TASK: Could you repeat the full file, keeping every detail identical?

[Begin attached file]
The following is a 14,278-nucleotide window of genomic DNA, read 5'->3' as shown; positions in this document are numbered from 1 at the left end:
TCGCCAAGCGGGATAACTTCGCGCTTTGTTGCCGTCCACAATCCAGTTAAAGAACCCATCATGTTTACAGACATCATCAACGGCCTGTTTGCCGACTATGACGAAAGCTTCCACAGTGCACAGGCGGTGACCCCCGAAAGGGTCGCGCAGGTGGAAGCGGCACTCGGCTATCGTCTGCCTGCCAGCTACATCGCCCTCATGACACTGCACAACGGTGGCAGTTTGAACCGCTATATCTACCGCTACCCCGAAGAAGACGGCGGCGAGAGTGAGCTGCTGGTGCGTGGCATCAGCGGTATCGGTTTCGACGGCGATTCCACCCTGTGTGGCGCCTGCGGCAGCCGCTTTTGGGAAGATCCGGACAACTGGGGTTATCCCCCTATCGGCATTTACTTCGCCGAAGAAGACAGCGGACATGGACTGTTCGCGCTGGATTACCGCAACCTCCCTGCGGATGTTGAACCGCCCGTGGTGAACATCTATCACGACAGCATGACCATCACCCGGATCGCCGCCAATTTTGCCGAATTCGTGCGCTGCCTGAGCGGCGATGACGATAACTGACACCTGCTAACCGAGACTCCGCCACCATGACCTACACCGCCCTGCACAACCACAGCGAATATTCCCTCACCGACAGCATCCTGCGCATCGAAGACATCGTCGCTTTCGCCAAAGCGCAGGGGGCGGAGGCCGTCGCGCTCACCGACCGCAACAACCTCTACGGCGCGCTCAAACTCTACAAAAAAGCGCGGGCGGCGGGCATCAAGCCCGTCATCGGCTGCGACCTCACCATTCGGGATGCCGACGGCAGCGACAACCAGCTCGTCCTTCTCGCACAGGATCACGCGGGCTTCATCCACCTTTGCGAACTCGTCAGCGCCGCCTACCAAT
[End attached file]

The following is a 14,278-nucleotide window of genomic DNA, read 5'->3' as shown; positions in this document are numbered from 1 at the left end:
TCGCCAAGCGGGATAACTTCGCGCTTTGTTGCCGTCCACAATCCAGTTAAAGAACCCATCATGTTTACAGACATCATCAACGGCCTGTTTGCCGACTATGACGAAAGCTTCCACAGTGCACAGGCGGTGACCCCCGAAAGGGTCGCGCAGGTGGAAGCGGCACTCGGCTATCGTCTGCCTGCCAGCTACATCGCCCTCATGACACTGCACAACGGTGGCAGTTTGAACCGCTATATCTACCGCTACCCCGAAGAAGACGGCGGCGAGAGTGAGCTGCTGGTGCGTGGCATCAGCGGTATCGGTTTCGACGGCGATTCCACCCTGTGTGGCGCCTGCGGCAGCCGCTTTTGGGAAGATCCGGACAACTGGGGTTATCCCCCTATCGGCATTTACTTCGCCGAAGAAGACAGCGGACATGGACTGTTCGCGCTGGATTACCGCAACCTCCCTGCGGATGTTGAACCGCCCGTGGTGAACATCTATCACGACAGCATGACCATCACCCGGATCGCCGCCAATTTTGCCGAATTCGTGCGCTGCCTGAGCGGCGATGACGATAACTGACACCTGCTAACCGAGACTCCGCCACCATGACCTACACCGCCCTGCACAACCACAGCGAATATTCCCTCACCGACAGCATCCTGCGCATCGAAGACATCGTCGCTTTCGCCAAAGCGCAGGGGGCGGAGGCCGTCGCGCTCACCGACCGCAACAACCTCTACGGCGCGCTCAAACTCTACAAAAAAGCGCGGGCGGCGGGCATCAAGCCCGTCATCGGCTGCGACCTCACCATTCGGGATGCCGACGGCAGCGACAACCAGCTCGTCCTTCTCGCACAGGATCACGCGGGCTTCATCCACCTTTGCGAACTCGTCAGCGCCGCCTACCAAT